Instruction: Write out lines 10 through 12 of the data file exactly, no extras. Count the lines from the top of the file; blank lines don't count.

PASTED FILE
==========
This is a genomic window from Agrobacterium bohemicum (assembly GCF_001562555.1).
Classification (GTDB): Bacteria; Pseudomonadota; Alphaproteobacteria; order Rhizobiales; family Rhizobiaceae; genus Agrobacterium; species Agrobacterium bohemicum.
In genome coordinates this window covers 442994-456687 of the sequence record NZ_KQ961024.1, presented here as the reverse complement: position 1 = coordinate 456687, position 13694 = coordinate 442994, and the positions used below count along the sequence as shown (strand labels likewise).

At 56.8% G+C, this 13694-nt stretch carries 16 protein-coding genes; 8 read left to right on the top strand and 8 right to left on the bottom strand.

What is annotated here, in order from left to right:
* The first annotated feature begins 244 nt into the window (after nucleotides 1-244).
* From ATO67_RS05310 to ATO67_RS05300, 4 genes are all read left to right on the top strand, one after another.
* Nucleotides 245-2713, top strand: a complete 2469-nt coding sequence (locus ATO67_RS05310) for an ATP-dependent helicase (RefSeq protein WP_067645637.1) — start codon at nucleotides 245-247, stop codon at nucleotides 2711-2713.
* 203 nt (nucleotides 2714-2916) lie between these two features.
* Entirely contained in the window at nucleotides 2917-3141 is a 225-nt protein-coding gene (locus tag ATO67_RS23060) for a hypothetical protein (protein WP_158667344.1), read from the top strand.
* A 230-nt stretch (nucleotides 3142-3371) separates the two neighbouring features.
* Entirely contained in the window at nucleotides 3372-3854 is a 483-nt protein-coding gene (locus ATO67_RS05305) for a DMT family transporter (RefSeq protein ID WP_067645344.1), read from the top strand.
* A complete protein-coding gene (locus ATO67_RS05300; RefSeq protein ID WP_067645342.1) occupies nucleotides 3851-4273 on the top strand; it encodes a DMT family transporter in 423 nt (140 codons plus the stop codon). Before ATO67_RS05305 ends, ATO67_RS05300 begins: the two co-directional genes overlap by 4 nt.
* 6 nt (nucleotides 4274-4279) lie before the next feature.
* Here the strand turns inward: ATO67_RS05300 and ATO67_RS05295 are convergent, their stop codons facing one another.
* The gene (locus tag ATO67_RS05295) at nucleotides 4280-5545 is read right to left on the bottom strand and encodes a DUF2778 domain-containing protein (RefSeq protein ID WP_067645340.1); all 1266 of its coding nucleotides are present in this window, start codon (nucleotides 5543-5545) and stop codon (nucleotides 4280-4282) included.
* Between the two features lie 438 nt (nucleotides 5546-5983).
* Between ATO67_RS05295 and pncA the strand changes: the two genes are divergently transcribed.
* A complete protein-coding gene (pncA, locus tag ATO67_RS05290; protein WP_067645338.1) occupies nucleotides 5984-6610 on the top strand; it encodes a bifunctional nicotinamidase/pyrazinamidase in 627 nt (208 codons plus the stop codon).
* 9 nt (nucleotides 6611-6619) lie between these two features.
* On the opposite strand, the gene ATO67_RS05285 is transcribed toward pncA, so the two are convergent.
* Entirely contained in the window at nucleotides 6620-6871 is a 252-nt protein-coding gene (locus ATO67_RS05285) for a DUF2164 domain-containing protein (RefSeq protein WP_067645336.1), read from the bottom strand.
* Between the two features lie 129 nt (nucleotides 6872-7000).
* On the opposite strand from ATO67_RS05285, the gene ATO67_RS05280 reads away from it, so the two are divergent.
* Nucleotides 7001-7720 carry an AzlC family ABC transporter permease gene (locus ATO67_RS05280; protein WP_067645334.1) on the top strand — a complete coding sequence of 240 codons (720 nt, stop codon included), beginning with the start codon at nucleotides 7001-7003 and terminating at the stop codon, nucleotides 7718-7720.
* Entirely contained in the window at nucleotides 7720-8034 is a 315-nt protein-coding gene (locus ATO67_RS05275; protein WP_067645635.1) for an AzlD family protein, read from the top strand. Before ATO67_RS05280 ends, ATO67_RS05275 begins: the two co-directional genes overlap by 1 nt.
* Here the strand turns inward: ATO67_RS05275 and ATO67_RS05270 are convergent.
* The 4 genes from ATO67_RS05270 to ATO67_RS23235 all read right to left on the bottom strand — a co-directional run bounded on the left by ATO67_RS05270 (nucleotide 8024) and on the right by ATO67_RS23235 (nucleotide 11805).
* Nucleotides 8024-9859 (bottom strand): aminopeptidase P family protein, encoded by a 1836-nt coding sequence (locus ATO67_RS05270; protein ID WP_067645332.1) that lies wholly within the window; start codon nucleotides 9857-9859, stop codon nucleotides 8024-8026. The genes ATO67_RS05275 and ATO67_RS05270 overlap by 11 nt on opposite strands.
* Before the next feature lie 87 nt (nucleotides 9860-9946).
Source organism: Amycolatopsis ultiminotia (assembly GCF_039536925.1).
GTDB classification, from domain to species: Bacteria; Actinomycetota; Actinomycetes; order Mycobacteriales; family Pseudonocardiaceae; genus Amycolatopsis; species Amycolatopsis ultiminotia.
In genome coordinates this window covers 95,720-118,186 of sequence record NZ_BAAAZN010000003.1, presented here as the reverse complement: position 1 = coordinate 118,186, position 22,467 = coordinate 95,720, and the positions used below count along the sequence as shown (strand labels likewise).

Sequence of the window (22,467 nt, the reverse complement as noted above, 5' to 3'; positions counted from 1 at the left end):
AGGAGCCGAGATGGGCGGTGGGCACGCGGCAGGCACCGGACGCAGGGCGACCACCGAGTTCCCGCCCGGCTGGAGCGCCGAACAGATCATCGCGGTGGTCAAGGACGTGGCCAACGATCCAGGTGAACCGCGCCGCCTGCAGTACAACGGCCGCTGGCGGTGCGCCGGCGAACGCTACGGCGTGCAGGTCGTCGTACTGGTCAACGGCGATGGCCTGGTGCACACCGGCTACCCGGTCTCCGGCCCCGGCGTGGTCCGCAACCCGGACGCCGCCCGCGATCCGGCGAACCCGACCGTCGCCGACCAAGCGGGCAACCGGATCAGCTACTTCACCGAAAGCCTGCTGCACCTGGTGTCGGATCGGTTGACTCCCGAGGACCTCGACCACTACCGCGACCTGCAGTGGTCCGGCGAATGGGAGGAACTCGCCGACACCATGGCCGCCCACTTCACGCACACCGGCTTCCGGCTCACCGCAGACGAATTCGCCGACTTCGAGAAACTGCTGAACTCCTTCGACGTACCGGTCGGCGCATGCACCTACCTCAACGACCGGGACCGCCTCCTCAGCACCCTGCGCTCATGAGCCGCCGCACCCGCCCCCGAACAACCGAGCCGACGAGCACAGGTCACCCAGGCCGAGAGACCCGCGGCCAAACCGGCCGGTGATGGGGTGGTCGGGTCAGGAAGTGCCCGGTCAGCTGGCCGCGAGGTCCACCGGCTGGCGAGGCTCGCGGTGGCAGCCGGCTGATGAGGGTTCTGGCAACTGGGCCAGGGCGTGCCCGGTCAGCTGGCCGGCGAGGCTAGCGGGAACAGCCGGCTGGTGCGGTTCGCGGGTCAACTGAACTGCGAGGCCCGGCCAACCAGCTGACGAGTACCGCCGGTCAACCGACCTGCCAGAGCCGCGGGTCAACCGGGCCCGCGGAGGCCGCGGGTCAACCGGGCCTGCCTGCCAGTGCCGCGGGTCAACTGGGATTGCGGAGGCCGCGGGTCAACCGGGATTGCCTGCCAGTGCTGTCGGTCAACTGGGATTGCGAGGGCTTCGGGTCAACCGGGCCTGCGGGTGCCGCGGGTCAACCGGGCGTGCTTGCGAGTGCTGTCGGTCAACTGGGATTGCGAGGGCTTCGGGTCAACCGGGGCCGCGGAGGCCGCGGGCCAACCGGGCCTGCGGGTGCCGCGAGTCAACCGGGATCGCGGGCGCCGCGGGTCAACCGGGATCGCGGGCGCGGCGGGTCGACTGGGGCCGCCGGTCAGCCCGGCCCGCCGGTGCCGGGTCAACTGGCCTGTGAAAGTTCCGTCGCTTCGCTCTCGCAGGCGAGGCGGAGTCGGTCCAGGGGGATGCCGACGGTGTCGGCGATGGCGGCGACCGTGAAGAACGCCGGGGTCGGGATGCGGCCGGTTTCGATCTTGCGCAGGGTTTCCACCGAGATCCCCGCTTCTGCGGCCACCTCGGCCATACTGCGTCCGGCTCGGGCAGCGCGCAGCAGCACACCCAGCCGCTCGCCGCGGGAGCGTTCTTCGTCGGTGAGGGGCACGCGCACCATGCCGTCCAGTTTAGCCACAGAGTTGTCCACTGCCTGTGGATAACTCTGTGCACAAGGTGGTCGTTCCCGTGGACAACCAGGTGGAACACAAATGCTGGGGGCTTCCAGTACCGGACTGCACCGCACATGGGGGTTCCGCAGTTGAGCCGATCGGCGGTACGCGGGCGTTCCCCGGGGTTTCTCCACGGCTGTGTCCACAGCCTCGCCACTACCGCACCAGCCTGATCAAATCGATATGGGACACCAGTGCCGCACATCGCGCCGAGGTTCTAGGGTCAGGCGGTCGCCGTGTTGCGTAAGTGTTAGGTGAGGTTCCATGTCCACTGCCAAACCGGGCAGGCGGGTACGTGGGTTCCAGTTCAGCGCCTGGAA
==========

* Entirely contained in the window at nucleotides 2917-3141 is a 225-nt protein-coding gene (locus tag ATO67_RS23060) for a hypothetical protein (protein WP_158667344.1), read from the top strand.
* A 230-nt stretch (nucleotides 3142-3371) separates the two neighbouring features.
* Entirely contained in the window at nucleotides 3372-3854 is a 483-nt protein-coding gene (locus ATO67_RS05305) for a DMT family transporter (RefSeq protein ID WP_067645344.1), read from the top strand.